Did Georgia convict the wrong man of murder? When DNA evidence isn't enough.

Devonia Inman has spent nearly 18 years behind bars for a murder he and his legal team say he didn't commit. They say new DNA evidence proves it, but Georgia's legal system won't grant him a new trial.

The evidence? A ski mask found inside the victim's car contains the saliva of another man who is serving life in prison in a separate killing. It was tested years after Inman was convicted for the 1998 murder of a Taco Bell manager in Adel.

Devonia Inman

The AJC on Sunday highlighted the case on the front page in a story that detailed Inman's struggles to get a new trial. Despite the DNA evidence of a man who killed two convenience store workers in Adel in 2000, a court in 2014 ruled that wasn't enough for Inman to get a new trial. Inman has, more or less, run out of legal options and faces the prospect of spending the rest of his life in prison.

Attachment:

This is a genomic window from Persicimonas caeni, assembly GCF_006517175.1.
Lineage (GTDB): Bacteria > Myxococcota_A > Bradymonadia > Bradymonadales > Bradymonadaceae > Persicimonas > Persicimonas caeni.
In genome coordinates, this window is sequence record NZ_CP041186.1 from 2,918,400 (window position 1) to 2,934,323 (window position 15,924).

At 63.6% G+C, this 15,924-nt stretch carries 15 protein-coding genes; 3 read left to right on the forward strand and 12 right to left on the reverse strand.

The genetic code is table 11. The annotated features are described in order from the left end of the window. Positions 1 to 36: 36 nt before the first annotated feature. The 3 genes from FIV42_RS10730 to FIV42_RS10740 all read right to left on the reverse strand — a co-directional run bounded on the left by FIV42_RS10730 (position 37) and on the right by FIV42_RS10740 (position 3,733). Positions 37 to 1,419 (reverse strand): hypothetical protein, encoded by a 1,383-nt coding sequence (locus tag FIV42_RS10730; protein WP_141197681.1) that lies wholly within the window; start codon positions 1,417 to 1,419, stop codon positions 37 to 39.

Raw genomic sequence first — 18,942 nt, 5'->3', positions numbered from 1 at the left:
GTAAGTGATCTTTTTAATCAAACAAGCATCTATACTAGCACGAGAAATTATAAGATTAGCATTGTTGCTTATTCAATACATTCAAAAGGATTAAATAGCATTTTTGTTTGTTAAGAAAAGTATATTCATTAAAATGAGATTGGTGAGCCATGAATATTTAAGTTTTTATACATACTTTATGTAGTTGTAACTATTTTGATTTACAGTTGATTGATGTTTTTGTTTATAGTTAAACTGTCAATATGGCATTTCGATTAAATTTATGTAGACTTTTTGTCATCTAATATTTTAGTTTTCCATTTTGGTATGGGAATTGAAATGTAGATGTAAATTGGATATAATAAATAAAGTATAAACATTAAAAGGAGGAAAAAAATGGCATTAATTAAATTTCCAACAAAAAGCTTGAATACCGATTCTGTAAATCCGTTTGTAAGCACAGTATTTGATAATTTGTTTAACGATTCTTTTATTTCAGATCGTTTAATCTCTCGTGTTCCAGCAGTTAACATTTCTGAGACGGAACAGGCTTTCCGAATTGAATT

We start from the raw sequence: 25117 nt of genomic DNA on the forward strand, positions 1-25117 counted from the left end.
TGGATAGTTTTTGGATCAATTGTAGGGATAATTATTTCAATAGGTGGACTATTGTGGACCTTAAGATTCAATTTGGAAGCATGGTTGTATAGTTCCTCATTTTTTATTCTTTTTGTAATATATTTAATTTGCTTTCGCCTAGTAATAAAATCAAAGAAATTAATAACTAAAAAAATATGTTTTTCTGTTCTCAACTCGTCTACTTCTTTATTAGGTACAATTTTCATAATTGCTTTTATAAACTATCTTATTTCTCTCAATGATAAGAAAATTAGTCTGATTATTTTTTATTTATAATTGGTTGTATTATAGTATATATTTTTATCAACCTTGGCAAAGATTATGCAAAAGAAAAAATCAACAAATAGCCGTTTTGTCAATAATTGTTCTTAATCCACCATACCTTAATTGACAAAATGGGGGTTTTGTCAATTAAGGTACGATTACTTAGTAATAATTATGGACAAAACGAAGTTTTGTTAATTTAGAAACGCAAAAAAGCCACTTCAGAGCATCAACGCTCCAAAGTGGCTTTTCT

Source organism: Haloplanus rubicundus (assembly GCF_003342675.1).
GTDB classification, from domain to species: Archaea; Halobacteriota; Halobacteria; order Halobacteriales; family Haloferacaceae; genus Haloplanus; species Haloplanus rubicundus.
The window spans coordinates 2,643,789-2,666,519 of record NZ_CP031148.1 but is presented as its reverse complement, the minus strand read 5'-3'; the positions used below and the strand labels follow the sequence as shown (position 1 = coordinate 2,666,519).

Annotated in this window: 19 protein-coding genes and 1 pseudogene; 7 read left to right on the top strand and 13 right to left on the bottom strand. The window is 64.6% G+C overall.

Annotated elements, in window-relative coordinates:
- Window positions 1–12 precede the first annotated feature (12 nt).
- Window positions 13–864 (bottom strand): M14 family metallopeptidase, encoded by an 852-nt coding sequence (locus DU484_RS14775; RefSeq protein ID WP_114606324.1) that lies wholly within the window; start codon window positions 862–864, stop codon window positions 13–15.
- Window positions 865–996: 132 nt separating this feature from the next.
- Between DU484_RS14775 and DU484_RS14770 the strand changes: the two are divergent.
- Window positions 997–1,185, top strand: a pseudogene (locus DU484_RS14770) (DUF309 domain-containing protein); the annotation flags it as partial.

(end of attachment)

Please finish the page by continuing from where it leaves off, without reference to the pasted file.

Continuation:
"Once you are convicted of a crime, the facts of a case don't really matter that much anymore in the court system," says Georgia Innocence Project Director Aimee Maxwell, "It's basically trying to get a court to care that you are actually innocent."

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About the Author

Brad Schrade
Brad Schrade
Brad Schrade is a Pulitzer Prize-winning reporter on the AJC’s investigative team.
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